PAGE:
Middle EastSaudi ArabiaYemen

Enemies failed in military aggression to seize Yemen’s Hudaydah: Ansarullah

The spokesman for Yemen’s Houthi Ansarullah movement says the Saudi-led military alliance has dismally failed in its campaign to overrun the strategic western Yemeni port city of Hudaydah.

“The enemies’ scenario to march into Hudaydah has resulted in failure, because they heavily relied on psychological warfare and media propaganda, concealing the real facts on the ground,” Yemen’s Arabic-language al-Masirah television network quoted Mohammed Abdul-Salam as saying on Sunday.

He added that Saudi Arabia and its regional allies have not derived any benefit from over three-year Yemen war and are losers.

“They lack any military and political vision and have no understanding of the nature of the Yemeni nation,” Abdul-Salam pointed out.

Spokesman of Yemen’s Houthi Ansarullah movement, Mohammed Abdul-Salam (file photo)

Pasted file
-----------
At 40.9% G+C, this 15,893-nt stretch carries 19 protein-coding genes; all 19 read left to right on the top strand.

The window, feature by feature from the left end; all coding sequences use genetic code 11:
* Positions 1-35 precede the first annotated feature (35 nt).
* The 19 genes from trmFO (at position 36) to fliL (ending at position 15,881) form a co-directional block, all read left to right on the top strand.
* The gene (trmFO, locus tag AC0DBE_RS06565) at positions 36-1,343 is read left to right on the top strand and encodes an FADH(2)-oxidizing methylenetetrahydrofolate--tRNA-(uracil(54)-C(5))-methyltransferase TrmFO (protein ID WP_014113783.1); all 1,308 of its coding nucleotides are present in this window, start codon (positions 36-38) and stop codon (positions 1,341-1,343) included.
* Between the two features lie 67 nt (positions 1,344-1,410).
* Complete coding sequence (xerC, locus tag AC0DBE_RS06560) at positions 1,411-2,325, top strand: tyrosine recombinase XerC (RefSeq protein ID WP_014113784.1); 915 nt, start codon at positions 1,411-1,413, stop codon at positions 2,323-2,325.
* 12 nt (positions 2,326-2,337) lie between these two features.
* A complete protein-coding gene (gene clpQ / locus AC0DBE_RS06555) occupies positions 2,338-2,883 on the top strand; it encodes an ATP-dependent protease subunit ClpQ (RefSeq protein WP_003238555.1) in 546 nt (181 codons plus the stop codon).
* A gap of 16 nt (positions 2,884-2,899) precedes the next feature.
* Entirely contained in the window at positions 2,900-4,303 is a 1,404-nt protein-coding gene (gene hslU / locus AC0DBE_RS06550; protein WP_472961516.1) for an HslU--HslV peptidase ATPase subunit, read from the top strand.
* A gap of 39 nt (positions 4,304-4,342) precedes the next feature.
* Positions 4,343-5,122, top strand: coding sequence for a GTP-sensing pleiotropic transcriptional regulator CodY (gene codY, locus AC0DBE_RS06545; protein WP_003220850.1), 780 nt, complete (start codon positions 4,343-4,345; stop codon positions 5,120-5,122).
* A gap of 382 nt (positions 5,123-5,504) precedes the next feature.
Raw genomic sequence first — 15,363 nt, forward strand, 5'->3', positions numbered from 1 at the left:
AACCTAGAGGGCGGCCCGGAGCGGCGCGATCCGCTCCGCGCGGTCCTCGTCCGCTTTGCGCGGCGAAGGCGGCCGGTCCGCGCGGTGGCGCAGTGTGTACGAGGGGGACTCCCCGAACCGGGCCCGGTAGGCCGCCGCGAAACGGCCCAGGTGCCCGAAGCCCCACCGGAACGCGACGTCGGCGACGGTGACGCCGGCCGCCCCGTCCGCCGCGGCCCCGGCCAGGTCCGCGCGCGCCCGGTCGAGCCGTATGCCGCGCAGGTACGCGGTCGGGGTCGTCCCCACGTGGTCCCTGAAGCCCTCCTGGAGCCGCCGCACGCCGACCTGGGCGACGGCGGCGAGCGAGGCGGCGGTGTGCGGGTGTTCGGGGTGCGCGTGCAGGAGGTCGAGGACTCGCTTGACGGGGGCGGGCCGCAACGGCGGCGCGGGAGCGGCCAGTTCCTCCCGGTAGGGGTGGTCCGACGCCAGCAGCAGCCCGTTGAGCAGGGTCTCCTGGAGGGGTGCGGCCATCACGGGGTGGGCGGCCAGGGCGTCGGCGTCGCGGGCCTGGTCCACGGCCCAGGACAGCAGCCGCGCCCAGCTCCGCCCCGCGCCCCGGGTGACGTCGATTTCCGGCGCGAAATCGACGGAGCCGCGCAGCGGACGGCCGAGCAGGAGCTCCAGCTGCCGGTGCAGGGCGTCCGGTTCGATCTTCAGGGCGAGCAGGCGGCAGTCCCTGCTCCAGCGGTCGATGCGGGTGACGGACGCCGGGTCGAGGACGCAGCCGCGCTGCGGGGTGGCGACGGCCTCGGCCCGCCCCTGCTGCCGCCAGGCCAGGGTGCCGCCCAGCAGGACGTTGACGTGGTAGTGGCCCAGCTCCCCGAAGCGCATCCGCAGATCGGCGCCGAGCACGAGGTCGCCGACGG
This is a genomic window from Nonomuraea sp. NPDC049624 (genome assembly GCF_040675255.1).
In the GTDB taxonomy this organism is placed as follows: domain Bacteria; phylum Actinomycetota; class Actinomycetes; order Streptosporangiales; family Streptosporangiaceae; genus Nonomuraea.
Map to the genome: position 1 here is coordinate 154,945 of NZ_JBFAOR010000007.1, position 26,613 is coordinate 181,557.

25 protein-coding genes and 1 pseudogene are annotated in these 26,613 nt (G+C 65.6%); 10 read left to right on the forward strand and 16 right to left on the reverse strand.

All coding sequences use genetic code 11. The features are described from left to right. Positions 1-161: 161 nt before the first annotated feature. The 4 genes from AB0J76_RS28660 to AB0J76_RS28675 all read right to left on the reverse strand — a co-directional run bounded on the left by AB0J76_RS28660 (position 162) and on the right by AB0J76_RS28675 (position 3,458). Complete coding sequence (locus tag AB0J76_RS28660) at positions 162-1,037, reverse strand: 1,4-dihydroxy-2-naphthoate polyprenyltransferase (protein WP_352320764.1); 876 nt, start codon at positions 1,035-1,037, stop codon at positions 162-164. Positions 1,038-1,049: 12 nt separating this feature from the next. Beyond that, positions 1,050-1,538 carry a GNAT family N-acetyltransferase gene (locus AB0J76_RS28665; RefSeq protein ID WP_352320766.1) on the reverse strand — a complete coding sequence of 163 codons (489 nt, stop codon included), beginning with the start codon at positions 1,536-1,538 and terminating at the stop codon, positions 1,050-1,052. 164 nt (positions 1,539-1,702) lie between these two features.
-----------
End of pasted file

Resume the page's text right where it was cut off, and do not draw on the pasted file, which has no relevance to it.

He also lamented the deteriorating situation in areas under the control of the United Arab Emirates, stating that locals in districts not occupied by Emirati military forces live in a state of security, stability and social cohesion.

“The occupied territories are witnessing lack of security, law violation, numerous cases of rape, growing chaos and spread of al-Qaeda terror group in addition to violations of human rights and torture in detention centers,” the Ansarullah spokesman highlighted.

Abdul-Salam added that Saudi Arabia and its allies have not allowed any peace negotiations to bear fruit ever since the Yemeni conflict broke out in March 2015.

The Yemeni Ministry of Human Rights announced in a statement on March 25 that the Saudi-led war had left some 600,000 civilians dead and injured since March 2015.

People displaced from the Red Sea port city of Hudaydah sit outside a host family’s house, where they live on the outskirts of Sana’a, Yemen, on July 10, 2018. (Photo by Reuters)

The United Nations says a record 22.2 million Yemenis are in need of food aid, including 8.4 million threatened by severe hunger.

A high-ranking UN aid official has warned against the “catastrophic” living conditions in Yemen, stating that there was a growing risk of famine and cholera there.

“The conflict has escalated since November, driving an estimated 100,000 people from their homes,” John Ging, UN director of aid operations, told the UN Security Council on February 27.

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